More are turning to abortion pills by mail, with their legality uncertain
Topeka, Kan. – Before the birth of her daughter, she spent weeks in bed. Another difficult pregnancy could have been worse because she tried to take care of her little one.
Faced with that prospect, the 28-year-old woman from Texas did what more and more people saw as: She had a friend in another state send her pills she needed to end her pregnancy. She took the pills and went to bed early and described the experience as “quiet” and “peaceful.”
“If people can give birth in birth centers or in their own homes, why can’t people have abortions in their own homes?” said the woman, who spoke on the condition of anonymity because she fears legal reprisals as Texas heads to join several other states in not allowing mail delivery of abortion drugs. “It’s a comfortable thing.”
The COVID-19 pandemic and the nearby Texas ban on abortion have increased interest in obtaining abortion drugs by mail. But with legality in doubt in many states, some people looking to get around the restrictions may not see it as worth the risk. The issue is gaining new urgency as the Supreme Court is due to hear next month in Mississippi’s attempt to undermine Roe v. Wade’s guarantee of the right to abortion.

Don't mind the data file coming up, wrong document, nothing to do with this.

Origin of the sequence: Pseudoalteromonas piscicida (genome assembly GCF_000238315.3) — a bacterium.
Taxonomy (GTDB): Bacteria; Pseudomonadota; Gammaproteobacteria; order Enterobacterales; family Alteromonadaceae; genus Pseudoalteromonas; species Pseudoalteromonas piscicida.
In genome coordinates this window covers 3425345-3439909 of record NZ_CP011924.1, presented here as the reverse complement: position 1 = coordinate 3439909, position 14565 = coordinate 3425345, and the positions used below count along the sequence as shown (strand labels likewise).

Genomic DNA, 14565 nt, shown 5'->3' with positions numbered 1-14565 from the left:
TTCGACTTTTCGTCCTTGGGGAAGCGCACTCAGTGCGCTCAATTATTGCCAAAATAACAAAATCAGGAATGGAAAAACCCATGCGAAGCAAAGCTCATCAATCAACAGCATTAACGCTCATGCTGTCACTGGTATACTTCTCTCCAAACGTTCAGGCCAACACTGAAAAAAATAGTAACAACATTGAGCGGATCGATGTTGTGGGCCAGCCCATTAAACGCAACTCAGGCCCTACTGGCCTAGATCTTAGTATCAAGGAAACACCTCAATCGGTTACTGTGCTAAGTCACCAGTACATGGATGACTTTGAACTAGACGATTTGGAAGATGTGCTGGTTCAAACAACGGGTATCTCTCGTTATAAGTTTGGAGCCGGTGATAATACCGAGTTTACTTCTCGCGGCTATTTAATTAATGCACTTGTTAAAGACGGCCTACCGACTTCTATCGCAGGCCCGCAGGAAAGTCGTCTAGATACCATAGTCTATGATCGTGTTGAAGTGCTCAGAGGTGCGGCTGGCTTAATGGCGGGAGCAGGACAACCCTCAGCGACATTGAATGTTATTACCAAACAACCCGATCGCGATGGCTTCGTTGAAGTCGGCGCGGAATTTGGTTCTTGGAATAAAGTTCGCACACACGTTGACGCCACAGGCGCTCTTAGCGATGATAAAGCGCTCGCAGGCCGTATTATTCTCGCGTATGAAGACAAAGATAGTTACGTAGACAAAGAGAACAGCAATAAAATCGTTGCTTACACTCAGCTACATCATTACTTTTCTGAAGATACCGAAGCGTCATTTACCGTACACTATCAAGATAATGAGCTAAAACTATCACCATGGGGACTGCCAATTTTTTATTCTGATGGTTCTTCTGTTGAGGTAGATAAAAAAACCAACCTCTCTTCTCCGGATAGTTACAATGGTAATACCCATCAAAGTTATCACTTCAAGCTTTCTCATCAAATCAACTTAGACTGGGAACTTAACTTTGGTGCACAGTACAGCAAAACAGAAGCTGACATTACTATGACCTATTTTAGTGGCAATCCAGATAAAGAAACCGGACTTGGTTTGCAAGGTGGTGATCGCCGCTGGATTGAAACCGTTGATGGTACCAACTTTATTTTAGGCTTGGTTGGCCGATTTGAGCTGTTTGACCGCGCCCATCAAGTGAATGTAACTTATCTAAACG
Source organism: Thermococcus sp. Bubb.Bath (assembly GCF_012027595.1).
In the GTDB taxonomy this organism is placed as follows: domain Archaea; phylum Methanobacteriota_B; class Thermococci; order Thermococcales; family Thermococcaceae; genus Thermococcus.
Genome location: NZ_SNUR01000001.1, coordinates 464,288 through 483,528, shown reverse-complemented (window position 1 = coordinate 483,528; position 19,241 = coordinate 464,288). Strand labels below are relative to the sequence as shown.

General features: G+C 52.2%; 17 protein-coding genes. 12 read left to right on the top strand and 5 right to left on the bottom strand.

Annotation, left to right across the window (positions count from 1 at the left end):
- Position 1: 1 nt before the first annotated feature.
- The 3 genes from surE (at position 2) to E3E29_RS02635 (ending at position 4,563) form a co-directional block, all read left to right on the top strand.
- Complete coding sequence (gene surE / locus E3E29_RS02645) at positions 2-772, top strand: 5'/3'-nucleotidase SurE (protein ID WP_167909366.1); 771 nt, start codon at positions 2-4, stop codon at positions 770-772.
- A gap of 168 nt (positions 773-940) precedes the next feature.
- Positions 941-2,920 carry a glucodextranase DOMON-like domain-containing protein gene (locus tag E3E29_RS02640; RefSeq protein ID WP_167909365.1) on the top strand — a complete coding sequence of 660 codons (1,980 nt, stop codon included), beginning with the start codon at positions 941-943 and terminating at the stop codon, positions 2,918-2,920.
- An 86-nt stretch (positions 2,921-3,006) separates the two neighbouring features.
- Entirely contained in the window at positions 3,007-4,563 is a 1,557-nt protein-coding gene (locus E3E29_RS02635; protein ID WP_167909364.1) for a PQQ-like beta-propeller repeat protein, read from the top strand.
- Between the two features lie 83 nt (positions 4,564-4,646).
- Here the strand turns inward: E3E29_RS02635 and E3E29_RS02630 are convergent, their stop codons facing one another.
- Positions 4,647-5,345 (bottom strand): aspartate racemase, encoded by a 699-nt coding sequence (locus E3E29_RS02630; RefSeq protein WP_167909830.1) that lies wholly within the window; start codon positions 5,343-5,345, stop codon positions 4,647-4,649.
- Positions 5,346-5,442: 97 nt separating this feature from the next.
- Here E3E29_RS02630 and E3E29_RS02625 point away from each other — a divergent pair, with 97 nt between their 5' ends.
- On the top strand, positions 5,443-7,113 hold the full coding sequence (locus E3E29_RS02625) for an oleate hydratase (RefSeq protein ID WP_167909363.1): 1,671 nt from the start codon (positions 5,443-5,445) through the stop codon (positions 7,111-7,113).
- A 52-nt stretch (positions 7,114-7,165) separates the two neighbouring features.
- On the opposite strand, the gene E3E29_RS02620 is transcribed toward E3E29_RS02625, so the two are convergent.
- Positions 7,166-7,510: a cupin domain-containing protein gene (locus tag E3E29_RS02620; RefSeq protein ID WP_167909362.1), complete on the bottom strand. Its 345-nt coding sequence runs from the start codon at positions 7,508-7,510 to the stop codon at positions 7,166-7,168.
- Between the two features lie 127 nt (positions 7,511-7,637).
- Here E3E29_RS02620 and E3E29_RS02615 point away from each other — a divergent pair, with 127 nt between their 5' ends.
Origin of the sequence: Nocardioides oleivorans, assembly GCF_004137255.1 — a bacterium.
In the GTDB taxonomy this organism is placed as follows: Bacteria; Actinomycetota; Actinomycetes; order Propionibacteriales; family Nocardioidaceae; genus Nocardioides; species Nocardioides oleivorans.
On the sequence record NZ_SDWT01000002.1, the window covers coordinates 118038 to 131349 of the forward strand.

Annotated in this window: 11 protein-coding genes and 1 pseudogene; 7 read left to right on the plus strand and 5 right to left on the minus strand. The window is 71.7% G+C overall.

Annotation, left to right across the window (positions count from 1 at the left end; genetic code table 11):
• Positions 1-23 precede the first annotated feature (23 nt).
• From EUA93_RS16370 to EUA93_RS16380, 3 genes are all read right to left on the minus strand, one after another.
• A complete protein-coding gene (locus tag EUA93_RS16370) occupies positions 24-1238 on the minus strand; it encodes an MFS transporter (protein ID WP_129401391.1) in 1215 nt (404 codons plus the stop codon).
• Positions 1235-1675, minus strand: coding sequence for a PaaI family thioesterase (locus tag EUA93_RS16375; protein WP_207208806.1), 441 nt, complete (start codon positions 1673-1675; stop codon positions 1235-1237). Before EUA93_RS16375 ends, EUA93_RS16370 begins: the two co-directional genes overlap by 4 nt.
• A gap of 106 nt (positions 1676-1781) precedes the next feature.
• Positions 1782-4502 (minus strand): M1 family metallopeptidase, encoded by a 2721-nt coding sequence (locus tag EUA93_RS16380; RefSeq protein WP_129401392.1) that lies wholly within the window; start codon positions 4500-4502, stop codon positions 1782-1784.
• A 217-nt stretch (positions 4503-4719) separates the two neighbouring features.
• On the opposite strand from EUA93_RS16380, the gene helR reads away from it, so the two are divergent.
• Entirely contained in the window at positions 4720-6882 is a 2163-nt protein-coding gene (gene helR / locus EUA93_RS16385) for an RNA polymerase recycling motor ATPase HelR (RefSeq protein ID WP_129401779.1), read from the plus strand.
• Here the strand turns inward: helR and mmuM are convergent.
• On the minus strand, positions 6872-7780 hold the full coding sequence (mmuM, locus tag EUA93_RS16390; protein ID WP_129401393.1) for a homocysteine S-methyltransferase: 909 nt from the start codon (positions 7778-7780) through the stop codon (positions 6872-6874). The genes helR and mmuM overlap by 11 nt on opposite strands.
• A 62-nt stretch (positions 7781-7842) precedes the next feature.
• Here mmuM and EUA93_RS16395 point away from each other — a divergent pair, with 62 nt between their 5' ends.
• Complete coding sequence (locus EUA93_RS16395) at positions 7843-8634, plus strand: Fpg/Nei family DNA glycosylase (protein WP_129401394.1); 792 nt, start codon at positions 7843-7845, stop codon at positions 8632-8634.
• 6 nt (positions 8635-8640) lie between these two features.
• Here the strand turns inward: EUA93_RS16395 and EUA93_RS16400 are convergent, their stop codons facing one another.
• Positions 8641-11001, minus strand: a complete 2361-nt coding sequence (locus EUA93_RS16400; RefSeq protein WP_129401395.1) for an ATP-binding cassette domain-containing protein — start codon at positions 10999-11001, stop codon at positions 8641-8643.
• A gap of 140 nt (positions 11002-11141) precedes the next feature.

Some abortion rights advocates worry that whatever state officials and anti-abortion groups promise, people who terminate their pregnancies at home will face criminal prosecution.
“We don’t think people do anything wrong with ordering medication from a website,” said Elisa Wells, co-founder and co-director of Plan C, which provides information on medical abortions. “I mean, this is how guys get Viagra. They order it online, and no one talks about it and asks, is this illegal?”
Medical abortions have grown in popularity since regulators began allowing them two decades ago, and they now account for nearly 40% of abortions in the United States. The drug can cost as little as $110 by mail, compared to at least $300 for a surgical abortion.
However, people seeking abortion pills often have to navigate various state laws, including drug delivery prohibitions and telemedicine consultations to discuss medication with a health care provider. Until Democrat Joe Biden became president, US government policy prohibited mail delivery across the country.
“We did not want women to use these drugs and have no protection, guidance or counseling,” said Julie Daniels, the Republican senator from Oklahoma and the lead sponsor of her state’s law banning the delivery of abortion drugs by mail. which was suspended amid a legal challenge.